These Entrepreneurs Are Nominees for the 2018 Small Business Awards - Black Enterprise
Black Enterprise Magazine July/August 2018 Issue

Every year we call for nominations for the best black-owned small businesses and entrepreneurs across industries and the country. This year the Black Enterprise community nominated movers and shakers across the board for family business, teenpreneur, techpreneur, and franchise owner of the year. And for some business owners, they make it a goal of theirs to be recognized by Black Enterprise as an award winner. Over the years, thousands of black business owners have been nominated and win or lose, they have gone on to make huge strides in their communities.

This year, our 12 nominees for the small business awards exemplify what it means to turn their ideas into sustainable businesses. On Friday, June 8, 2018, the nominees will be recognized at the Entrepreneurs Summit awards luncheon and the four winners will be announced at a special awards dinner.

Drum roll, please! Here are the 2018 Small Business Award Nominees:

Family Business of the Year

Running and operating a family business takes a lot of teamwork and dedication. This year’s Family Business of the Year nominees are solving problems with their businesses for parents, professionals, and everyday people. Here are the nominees:

Tara Darnley, Darlyng & Co.
entrepreneurs

(Credit: Tara Darnley)

At Darlyng & Co., we help parents through every step of the journey by offering them peace of mind with our line of safe and stylish baby products and apparel. Providing everyday essentials for everyday parenting.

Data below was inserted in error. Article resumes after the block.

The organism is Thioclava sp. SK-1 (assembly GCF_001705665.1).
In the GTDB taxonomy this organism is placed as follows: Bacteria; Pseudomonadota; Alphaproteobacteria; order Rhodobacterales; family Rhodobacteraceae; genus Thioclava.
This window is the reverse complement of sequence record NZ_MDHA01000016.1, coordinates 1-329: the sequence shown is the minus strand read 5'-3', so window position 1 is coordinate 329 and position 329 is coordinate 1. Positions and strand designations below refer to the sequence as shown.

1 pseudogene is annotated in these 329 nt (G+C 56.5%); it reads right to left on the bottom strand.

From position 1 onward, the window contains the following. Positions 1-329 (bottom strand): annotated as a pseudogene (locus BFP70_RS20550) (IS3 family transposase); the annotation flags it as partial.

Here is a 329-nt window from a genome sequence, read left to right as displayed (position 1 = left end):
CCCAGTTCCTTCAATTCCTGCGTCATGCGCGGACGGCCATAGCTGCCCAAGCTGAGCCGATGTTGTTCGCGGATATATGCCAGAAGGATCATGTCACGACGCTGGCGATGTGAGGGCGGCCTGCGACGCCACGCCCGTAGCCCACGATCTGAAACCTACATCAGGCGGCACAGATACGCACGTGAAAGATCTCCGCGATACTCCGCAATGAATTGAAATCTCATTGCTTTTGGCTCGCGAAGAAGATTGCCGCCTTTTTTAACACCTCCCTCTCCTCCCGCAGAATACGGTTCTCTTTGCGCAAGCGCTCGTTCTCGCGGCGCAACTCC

What does it mean for you to be nominated for a BLACK ENTERPRISE Family Business of the Year Award?

We are truly honored and excited to be nominated. As a small family-owned-and-operated business, it’s awesome to be recognized as we compete daily in the juvenile/baby industry where there is really very few minority-owned businesses amongst major brands. So this was a pleasant surprise.

What would winning the award mean to you?

Winning the Black Enterprise Small Business Award has been a dream of ours and to even be nominated is already a huge win to be acknowledged by our community. Black Enterprise has been a huge part of our entrepreneurial journey. One of our first introductions to the world was through the BE annual pitch competition in 2015, where we were one of the finalists. Even though we did not win, that pitch competition prepared us for other huge opportunities that have helped pivot our small business. So to be nominated this year is truly a testament to always believe in your dreams and keep working hard, even when you think no one is watching.

What are you looking forward to most at the Entrepreneurs Summit?

The lineup this year is amazing with all the guest experts and businesses that will be in attendance. I’m definitely excited to network with other small businesses and learn from all the amazing speakers, to be able to return and share with our team and my Dreams Inspire Reality Podcast audience. Which has been our way of giving back to our community to inspire other entrepreneurs to pursue their dreams.

Stephen Carter, Sterling Staffing Solutions  
entrepreneurs

Brothers Stephen and Sterling Carter (Credit: Stephen Carter)